Coming up with a title for tonight’s entry was a bit of a challenge. I was thinking of calling it, “I’m Unbelievably Uncertain that Nothing Makes Sense,” but I decided to err on the side of ambiguity, which I thought might give the title a more positive flavor.
I confess I’m a tad flummoxed, as I was thwarted once again today by my wife, Jina, an irrepressible born-again Christian, who had it in her to complain about a lack of “etiquette” (her word) from younger Korean passengers on the bus we were taking home that they couldn’t get a seat, when she had one, as if they were trying to guilt-trip her into relinquishing her prized sedentary status, even though it was qualified by her having to support both her own and my backpack on her lap, as I stood, pushing the strap I was holding into the bar so it wouldn’t continually knock me on the head with the lurching of the bus.
But that’s not the thing she said that irked me. It was a comment she made a few hours earlier while I was stuffing my face with dolsot bulgogi bibimbap (grilled beef, vegetables, and rice in a hot stone pot) in the shopping mall where we were dining after I got through with an auspicious job interview. Please keep in mind that Jina is an abject fanatic who has gotten so devout that she listens to sermons through her earbuds while traveling around in public, even when she’s with me (I guess the pastor whose sermon she’s tuning into is just more dynamic than I am, and that this kind of behavior constitutes the epitome of etiquette).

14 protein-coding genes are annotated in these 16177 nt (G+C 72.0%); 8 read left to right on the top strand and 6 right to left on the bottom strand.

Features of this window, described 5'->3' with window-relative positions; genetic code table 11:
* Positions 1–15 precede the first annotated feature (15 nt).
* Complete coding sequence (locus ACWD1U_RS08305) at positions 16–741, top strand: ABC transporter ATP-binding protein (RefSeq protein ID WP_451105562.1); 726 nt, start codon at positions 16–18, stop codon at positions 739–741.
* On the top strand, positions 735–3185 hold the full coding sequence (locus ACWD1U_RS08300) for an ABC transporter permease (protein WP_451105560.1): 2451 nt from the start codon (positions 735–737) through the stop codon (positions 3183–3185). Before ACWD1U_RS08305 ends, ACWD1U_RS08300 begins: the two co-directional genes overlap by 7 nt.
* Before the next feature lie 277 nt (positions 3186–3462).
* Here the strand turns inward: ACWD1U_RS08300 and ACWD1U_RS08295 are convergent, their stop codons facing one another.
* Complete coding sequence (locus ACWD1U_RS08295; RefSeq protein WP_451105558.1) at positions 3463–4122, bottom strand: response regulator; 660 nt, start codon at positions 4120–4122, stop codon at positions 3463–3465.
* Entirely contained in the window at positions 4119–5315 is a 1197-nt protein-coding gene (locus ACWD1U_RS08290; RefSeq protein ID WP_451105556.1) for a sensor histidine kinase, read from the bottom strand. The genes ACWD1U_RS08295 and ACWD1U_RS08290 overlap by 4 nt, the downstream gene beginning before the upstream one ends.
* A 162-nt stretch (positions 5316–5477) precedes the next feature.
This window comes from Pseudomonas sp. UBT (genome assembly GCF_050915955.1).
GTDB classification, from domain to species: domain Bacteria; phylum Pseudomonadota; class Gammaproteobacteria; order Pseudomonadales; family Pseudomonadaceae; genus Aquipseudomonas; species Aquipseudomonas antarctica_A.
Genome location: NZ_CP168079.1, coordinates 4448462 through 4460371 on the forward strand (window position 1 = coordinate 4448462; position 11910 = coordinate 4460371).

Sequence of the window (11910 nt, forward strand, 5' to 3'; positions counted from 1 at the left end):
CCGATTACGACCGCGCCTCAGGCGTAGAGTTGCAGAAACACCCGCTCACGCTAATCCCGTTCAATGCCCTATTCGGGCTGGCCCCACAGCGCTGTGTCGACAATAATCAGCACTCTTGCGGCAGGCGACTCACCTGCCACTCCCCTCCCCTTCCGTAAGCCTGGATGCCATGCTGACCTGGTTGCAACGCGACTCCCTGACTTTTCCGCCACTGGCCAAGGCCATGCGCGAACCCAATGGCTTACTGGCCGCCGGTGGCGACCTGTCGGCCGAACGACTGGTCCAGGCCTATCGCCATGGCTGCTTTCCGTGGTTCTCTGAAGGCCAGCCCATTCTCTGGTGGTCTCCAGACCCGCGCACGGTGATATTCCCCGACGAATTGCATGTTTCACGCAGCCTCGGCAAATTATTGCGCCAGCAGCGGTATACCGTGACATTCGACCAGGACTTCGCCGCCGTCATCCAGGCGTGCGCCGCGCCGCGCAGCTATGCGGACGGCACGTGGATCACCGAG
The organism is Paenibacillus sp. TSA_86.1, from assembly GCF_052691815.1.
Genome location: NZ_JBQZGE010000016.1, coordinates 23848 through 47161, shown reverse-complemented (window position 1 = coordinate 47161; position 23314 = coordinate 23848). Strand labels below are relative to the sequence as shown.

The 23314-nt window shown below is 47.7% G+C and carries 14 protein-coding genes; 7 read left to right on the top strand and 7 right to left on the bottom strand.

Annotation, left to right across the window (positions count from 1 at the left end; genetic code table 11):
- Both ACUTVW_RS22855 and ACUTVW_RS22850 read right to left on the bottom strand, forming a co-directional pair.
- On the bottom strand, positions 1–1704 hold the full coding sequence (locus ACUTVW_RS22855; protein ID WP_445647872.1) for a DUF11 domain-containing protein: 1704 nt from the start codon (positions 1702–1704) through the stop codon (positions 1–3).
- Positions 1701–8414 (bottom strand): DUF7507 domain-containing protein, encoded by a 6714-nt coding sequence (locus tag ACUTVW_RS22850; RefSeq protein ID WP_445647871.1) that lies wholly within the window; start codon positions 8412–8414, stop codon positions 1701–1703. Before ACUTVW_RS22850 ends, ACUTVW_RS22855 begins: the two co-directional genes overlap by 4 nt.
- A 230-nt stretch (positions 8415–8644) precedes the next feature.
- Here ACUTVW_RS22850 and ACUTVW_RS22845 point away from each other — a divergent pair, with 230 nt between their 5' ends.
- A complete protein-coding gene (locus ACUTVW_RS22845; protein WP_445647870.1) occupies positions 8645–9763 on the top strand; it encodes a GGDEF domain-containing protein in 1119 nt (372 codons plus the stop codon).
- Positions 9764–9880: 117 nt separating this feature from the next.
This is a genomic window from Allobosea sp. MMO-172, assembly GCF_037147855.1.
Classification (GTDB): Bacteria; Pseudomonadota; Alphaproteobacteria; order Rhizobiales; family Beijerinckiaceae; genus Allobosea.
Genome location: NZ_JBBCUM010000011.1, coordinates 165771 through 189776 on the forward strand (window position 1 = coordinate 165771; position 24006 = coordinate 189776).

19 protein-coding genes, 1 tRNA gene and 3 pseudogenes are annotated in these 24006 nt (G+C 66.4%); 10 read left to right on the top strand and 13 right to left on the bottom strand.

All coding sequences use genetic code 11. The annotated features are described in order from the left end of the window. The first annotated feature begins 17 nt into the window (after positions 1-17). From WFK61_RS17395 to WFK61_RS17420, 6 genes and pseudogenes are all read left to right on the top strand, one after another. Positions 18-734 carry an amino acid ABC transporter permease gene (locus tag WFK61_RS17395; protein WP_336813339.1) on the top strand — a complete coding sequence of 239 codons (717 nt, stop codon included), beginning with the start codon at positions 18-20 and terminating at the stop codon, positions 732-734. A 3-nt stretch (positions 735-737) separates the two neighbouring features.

I’m grateful to her for helping me find the place where I had a job interview today, the pants of my suit not fitting as well as they did a few months ago; in fact, I even undid the clasp behind the upside-down belt buckle her father had given me as a present (it turns out that it’s emblazoned with Christian propaganda, but luckily the letters are too small to be deciphered by anyone apart from a person inordinately intrigued by my genitals, or perceived lack thereof during their chaste, shriveled slumber).
While on the subject of a lack of genitals, I’d also donned my Rick Santorumesque sweater-vest under the suit so that my tie would be more visible under the V-shaped front, but I’d still be able to fend off the cold.
The woman who interviewed me was stunningly beautiful (of course), and I felt like telling her so but decided I’d better not in case it squelched my chance of getting a job. She also sounded willing to hire me, even though there’s still another interview with a Korean male I have to go through as a formality, perhaps to make sure I’m cognizant of the Korean alphabet, but I’m guessing I’ll be a shoe-in since I’m masochistic enough to be the only one applying for a position that’s an hour a way from where I live; it’s an hour-long business class teaching Korean business executives; and the class is at seven in the morning.
This means I’ll have to get up at 5:30 am four times a week, which will feel like old times, since I did so for four-plus years while working for a couple of amoral, ruthless Korean language schools that forced their foreign English teachers to work grotesquely barbaric split shifts (to give you an idea of what that entailed, imagine teaching from 7 to 12, taking a break until 6 or 8, then teaching for a few hours until 9 or 10 pm; this is par for the course for a lot of English teachers in Seoul; and it also changes from month to month; beginning teachers often have triple splits, so they don’t have time to go home and take a badly-needed nap).